Over the last few weeks I’ve caught myself reverting back to some old bad habits. I have had a lot of things on my mind, and one of them hasn’t been money. While some may argue this is a good thing (after all, many of us become obsessive over money), it is rarely a good idea to just totally “zone out” when it comes to your finances.
One thing I’ve noticed about this bad habit of mine is that the longer my avoidance of anything to do with my personal finances goes on, the harder it is to get caught up. And I don’t mean because I have dozens of transactions to record in a ledger, I mean because I am almost afraid to look!
The difference in the old me and the new me is that I can now recognize this condition creeping in and can carve out adequate time to make things right; to get caught up on balances, payments, etc. I’ve dubbed this condition Budget Avoidance Syndrome, or B.A.S. and have included some symptoms below to help you identify it should you become afflicted
Symptoms of Budget Avoidance Syndrome
- Your last checking account ledger entry is three weeks old
- You aren’t quite sure when your next debt payment is due (you have an idea, but the exact date escapes you)
- You feel a combination of anxiety and apathy towards your finances
The side effects of continuing to ignore B.A.S. can be quite painful, ranging from overdraft and late fees to non-sufficent funds fees and missed credit card payments, which usually result in a higher interest rate charged to your remaining balance.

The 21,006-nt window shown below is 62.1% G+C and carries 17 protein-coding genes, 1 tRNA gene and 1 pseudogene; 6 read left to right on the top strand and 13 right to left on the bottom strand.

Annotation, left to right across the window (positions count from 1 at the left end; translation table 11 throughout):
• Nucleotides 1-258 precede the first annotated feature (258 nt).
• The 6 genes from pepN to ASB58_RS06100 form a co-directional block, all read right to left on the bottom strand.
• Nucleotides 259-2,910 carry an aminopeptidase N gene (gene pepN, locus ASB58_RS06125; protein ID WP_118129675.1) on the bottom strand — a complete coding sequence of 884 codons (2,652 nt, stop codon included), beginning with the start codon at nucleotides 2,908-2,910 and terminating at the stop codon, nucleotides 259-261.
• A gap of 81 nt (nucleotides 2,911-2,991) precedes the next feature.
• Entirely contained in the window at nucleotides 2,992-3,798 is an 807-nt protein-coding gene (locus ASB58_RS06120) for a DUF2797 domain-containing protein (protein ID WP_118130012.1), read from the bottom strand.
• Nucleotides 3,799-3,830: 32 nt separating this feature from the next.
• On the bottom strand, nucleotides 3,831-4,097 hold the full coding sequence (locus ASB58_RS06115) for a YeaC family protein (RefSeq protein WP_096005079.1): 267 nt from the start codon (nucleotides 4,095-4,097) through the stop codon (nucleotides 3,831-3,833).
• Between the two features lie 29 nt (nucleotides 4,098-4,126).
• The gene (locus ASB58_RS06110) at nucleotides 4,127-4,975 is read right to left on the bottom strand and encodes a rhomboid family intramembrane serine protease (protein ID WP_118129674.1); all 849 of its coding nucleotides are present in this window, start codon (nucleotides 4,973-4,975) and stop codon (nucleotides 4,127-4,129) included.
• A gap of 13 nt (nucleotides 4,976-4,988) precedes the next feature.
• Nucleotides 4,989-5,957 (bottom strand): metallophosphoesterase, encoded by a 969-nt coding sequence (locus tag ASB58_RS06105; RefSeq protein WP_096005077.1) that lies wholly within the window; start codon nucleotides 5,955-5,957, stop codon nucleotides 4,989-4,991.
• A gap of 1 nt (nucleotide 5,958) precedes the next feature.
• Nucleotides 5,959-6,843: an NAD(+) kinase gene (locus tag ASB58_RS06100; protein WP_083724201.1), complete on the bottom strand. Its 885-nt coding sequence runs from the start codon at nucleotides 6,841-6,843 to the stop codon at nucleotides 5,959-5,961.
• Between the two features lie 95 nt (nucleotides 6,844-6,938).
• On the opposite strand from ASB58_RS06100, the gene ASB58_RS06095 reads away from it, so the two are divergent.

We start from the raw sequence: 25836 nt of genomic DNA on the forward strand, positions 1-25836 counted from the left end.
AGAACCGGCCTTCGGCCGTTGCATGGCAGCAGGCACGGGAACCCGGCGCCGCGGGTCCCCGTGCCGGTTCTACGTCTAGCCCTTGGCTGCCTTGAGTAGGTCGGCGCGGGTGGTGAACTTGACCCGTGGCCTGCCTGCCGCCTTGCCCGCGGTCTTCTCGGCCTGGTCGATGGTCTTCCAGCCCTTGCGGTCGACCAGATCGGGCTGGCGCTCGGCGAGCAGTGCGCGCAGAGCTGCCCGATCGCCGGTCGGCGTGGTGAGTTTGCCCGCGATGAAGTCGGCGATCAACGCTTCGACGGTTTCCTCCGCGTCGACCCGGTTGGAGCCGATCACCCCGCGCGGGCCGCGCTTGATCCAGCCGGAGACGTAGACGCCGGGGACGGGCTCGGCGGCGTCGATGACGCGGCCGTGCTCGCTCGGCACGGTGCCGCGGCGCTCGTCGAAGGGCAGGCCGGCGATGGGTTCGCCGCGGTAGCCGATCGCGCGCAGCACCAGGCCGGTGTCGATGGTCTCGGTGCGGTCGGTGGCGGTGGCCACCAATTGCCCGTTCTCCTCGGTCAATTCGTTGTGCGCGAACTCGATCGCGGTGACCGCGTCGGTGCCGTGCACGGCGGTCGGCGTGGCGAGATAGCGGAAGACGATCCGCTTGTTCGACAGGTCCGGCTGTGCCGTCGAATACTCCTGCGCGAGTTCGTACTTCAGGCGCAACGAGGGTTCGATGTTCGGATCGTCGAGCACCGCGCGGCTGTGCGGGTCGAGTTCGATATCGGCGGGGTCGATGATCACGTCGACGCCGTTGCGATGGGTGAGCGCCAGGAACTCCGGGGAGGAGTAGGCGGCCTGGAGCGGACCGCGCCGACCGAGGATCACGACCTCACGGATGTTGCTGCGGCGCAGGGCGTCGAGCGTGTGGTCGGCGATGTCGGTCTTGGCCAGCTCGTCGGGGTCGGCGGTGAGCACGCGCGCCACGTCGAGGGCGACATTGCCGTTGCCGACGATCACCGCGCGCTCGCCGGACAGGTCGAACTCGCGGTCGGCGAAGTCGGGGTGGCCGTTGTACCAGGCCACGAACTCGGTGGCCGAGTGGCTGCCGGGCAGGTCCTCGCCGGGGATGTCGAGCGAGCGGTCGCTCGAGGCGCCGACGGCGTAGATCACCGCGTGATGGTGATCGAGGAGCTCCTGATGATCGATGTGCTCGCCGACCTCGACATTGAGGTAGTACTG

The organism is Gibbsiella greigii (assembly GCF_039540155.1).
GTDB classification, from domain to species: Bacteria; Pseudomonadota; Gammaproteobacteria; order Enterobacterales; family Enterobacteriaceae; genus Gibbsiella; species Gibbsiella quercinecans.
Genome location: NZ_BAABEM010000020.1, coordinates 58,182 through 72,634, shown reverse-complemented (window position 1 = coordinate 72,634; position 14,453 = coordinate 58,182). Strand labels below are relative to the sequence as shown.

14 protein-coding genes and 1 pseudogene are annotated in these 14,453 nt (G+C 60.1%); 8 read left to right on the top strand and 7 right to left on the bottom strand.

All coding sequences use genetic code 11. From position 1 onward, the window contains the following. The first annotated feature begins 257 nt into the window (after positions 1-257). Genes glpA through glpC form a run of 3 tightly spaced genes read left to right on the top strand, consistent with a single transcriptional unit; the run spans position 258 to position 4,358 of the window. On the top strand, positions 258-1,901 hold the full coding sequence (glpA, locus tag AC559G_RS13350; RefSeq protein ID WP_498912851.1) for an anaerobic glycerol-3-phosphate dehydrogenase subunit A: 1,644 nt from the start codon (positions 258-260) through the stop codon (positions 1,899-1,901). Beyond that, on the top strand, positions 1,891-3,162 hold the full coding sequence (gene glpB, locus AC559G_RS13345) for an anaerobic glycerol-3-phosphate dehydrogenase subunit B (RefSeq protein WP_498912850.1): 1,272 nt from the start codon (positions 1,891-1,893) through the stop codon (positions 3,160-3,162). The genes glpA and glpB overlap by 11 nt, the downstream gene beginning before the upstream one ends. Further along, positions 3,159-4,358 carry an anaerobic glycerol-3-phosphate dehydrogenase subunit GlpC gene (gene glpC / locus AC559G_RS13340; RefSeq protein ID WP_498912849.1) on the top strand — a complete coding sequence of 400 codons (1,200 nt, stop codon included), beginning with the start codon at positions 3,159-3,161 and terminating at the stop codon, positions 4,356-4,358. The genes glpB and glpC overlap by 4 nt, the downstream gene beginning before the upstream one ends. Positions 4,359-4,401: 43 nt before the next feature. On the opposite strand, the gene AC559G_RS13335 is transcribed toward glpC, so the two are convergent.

Home Remedies for Budget Avoidance Syndrome
Unfortunately, the only known cure for B.A.S. is to simply fight through your anxieties dive headfirst into your finances. Try to set aside some time in the next 24 hours to completely immerse yourself in your financial picture. Gather up paper statements, online passwords, etc. and update all outstanding balances on deposit accounts and any outstanding debts. Then begin to look ahead to determine which bills are coming due soon, and make sure you have enough cash on hand to cover them.
Sometimes life just gets in the way of managing our money, and when we recognize that happening it is unwise to simply continue to ignore finances. If you feel yourself heading down the same slippery slope I was, I encourage you to make the time today to get caught up. Turn off the television tonight a couple hours earlier than usual. Ask to leave work a couple hours early if your boss allows. If you are married, involve your spouse in the process so you are both on the same page. As painful as it might be, trust me, you will feel better knowing where you stand.